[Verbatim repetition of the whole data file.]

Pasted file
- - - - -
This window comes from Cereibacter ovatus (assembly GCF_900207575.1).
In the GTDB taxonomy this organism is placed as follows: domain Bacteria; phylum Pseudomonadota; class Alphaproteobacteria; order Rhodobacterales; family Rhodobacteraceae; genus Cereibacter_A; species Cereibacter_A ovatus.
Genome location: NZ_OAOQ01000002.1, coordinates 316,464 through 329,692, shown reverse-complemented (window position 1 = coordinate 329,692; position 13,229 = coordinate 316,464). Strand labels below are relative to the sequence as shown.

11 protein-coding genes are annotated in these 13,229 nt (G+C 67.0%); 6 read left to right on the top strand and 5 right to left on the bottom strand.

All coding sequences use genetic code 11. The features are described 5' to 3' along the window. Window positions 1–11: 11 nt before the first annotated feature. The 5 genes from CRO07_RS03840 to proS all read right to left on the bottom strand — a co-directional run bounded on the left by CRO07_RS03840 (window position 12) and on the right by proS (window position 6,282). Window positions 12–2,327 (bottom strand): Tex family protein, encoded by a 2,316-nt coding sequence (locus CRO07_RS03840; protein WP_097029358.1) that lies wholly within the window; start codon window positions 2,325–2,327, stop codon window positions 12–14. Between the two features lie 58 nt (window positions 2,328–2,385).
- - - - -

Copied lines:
This window comes from Cereibacter ovatus (assembly GCF_900207575.1).
In the GTDB taxonomy this organism is placed as follows: domain Bacteria; phylum Pseudomonadota; class Alphaproteobacteria; order Rhodobacterales; family Rhodobacteraceae; genus Cereibacter_A; species Cereibacter_A ovatus.
Genome location: NZ_OAOQ01000002.1, coordinates 316,464 through 329,692, shown reverse-complemented (window position 1 = coordinate 329,692; position 13,229 = coordinate 316,464). Strand labels below are relative to the sequence as shown.

11 protein-coding genes are annotated in these 13,229 nt (G+C 67.0%); 6 read left to right on the top strand and 5 right to left on the bottom strand.

All coding sequences use genetic code 11. The features are described 5' to 3' along the window. Window positions 1–11: 11 nt before the first annotated feature. The 5 genes from CRO07_RS03840 to proS all read right to left on the bottom strand — a co-directional run bounded on the left by CRO07_RS03840 (window position 12) and on the right by proS (window position 6,282). Window positions 12–2,327 (bottom strand): Tex family protein, encoded by a 2,316-nt coding sequence (locus CRO07_RS03840; protein WP_097029358.1) that lies wholly within the window; start codon window positions 2,325–2,327, stop codon window positions 12–14. Between the two features lie 58 nt (window positions 2,328–2,385).